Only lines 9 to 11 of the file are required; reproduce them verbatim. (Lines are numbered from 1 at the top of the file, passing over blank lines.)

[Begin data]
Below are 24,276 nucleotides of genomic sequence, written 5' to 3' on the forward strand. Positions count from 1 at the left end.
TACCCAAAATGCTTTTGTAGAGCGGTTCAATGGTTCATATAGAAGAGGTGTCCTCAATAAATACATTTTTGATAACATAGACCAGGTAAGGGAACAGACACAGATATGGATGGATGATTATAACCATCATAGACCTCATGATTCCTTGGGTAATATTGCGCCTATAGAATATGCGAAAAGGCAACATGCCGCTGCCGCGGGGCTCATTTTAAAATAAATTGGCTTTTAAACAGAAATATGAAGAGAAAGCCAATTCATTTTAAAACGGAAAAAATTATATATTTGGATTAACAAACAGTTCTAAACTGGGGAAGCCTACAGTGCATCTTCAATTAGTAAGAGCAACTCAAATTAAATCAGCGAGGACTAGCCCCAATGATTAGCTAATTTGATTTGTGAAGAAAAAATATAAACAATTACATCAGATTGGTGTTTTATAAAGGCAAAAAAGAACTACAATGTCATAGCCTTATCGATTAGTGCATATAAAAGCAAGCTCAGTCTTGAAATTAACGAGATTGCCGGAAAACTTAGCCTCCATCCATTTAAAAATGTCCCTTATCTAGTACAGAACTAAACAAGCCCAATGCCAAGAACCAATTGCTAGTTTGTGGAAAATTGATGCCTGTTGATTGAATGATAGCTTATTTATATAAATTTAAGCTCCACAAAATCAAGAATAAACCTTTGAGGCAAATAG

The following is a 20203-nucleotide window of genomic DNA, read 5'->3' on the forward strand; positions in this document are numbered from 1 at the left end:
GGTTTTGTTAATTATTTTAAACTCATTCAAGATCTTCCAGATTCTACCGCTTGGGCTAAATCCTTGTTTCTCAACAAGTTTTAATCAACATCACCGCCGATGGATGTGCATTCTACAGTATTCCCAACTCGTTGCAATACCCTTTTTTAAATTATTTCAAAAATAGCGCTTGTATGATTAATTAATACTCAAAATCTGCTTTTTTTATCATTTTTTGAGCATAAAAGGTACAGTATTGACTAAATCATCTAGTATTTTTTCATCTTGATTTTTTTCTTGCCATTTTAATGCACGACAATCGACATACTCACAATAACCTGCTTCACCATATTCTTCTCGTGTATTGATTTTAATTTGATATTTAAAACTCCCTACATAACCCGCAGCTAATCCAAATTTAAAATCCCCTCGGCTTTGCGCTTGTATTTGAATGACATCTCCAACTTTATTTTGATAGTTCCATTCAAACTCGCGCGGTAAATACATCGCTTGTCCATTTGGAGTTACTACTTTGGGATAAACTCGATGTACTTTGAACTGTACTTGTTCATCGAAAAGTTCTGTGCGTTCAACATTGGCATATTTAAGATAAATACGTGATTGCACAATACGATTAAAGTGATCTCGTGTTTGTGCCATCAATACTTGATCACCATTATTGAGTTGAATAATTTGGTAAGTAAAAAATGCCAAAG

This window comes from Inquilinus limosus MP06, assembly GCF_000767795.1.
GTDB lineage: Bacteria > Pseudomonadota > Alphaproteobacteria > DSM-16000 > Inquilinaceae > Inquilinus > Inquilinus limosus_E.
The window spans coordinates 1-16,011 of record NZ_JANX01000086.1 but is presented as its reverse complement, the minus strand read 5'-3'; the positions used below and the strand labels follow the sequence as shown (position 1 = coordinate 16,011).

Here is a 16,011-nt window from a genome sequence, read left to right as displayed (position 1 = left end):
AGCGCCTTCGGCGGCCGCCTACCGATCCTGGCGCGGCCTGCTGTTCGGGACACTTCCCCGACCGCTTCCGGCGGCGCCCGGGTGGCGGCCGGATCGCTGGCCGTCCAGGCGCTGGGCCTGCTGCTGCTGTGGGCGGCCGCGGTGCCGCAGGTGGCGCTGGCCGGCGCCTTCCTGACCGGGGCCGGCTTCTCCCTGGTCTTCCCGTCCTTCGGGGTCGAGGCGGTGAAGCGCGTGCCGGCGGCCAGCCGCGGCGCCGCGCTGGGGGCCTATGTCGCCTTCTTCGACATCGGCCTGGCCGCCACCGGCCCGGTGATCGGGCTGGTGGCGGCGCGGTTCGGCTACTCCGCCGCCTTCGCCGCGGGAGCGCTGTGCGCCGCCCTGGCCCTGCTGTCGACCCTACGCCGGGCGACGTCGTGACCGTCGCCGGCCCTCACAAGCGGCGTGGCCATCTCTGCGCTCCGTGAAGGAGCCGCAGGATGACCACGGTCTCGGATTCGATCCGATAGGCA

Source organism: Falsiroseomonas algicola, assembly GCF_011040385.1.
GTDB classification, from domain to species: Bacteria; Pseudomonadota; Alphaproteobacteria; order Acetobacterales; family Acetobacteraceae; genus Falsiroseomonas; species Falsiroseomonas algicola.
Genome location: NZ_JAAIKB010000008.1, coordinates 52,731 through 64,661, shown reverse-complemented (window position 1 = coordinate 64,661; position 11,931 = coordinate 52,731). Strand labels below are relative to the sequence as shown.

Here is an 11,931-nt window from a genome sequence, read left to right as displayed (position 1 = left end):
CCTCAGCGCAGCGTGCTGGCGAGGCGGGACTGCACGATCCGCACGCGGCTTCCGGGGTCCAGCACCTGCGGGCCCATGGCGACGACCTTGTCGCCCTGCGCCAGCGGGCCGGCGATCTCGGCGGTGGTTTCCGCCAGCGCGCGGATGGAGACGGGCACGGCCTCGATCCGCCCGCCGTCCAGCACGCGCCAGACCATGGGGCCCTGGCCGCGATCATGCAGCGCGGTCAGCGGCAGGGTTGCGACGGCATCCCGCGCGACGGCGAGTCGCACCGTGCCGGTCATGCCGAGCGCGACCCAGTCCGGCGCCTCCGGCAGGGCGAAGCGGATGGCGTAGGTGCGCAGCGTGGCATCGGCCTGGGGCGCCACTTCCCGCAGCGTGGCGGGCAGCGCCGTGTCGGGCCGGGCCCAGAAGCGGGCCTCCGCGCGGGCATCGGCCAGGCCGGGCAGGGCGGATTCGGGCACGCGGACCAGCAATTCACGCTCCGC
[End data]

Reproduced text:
AGCGCCTTCGGCGGCCGCCTACCGATCCTGGCGCGGCCTGCTGTTCGGGACACTTCCCCGACCGCTTCCGGCGGCGCCCGGGTGGCGGCCGGATCGCTGGCCGTCCAGGCGCTGGGCCTGCTGCTGCTGTGGGCGGCCGCGGTGCCGCAGGTGGCGCTGGCCGGCGCCTTCCTGACCGGGGCCGGCTTCTCCCTGGTCTTCCCGTCCTTCGGGGTCGAGGCGGTGAAGCGCGTGCCGGCGGCCAGCCGCGGCGCCGCGCTGGGGGCCTATGTCGCCTTCTTCGACATCGGCCTGGCCGCCACCGGCCCGGTGATCGGGCTGGTGGCGGCGCGGTTCGGCTACTCCGCCGCCTTCGCCGCGGGAGCGCTGTGCGCCGCCCTGGCCCTGCTGTCGACCCTACGCCGGGCGACGTCGTGACCGTCGCCGGCCCTCACAAGCGGCGTGGCCATCTCTGCGCTCCGTGAAGGAGCCGCAGGATGACCACGGTCTCGGATTCGATCCGATAGGCA

Source organism: Falsiroseomonas algicola, assembly GCF_011040385.1.
GTDB classification, from domain to species: Bacteria; Pseudomonadota; Alphaproteobacteria; order Acetobacterales; family Acetobacteraceae; genus Falsiroseomonas; species Falsiroseomonas algicola.